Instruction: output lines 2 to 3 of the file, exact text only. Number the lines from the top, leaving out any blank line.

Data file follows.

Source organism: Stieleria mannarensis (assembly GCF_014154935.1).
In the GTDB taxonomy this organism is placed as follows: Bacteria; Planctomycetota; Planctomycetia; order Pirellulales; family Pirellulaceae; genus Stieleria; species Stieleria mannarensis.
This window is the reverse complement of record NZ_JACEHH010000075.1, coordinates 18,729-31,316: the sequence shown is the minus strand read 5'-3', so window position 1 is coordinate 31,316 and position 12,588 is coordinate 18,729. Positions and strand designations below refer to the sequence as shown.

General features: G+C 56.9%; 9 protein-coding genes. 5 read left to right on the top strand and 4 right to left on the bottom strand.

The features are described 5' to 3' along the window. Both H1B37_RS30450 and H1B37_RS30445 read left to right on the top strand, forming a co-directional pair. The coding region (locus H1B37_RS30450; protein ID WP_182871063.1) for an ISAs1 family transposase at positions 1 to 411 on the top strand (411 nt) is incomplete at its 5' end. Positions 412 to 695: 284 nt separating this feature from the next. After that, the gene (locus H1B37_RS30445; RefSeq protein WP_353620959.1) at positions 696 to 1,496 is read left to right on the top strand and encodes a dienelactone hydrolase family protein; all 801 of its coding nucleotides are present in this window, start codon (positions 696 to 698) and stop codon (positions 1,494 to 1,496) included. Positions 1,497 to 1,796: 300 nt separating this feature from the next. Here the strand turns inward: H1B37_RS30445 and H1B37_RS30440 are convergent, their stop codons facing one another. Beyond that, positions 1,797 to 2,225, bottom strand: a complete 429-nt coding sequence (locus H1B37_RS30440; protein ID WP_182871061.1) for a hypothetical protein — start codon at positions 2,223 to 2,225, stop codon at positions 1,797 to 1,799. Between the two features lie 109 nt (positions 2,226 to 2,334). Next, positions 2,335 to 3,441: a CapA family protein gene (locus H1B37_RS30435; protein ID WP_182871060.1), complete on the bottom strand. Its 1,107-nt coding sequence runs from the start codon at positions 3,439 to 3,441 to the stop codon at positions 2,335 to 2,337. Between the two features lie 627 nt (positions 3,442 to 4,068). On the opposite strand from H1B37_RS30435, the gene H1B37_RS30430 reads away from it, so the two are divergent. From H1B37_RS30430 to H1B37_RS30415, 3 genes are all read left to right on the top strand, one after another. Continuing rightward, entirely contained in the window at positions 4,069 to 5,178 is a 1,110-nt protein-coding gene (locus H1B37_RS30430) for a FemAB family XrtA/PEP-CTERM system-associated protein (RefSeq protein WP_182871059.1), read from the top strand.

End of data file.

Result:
In the GTDB taxonomy this organism is placed as follows: Bacteria; Planctomycetota; Planctomycetia; order Pirellulales; family Pirellulaceae; genus Stieleria; species Stieleria mannarensis.
This window is the reverse complement of record NZ_JACEHH010000075.1, coordinates 18,729-31,316: the sequence shown is the minus strand read 5'-3', so window position 1 is coordinate 31,316 and position 12,588 is coordinate 18,729. Positions and strand designations below refer to the sequence as shown.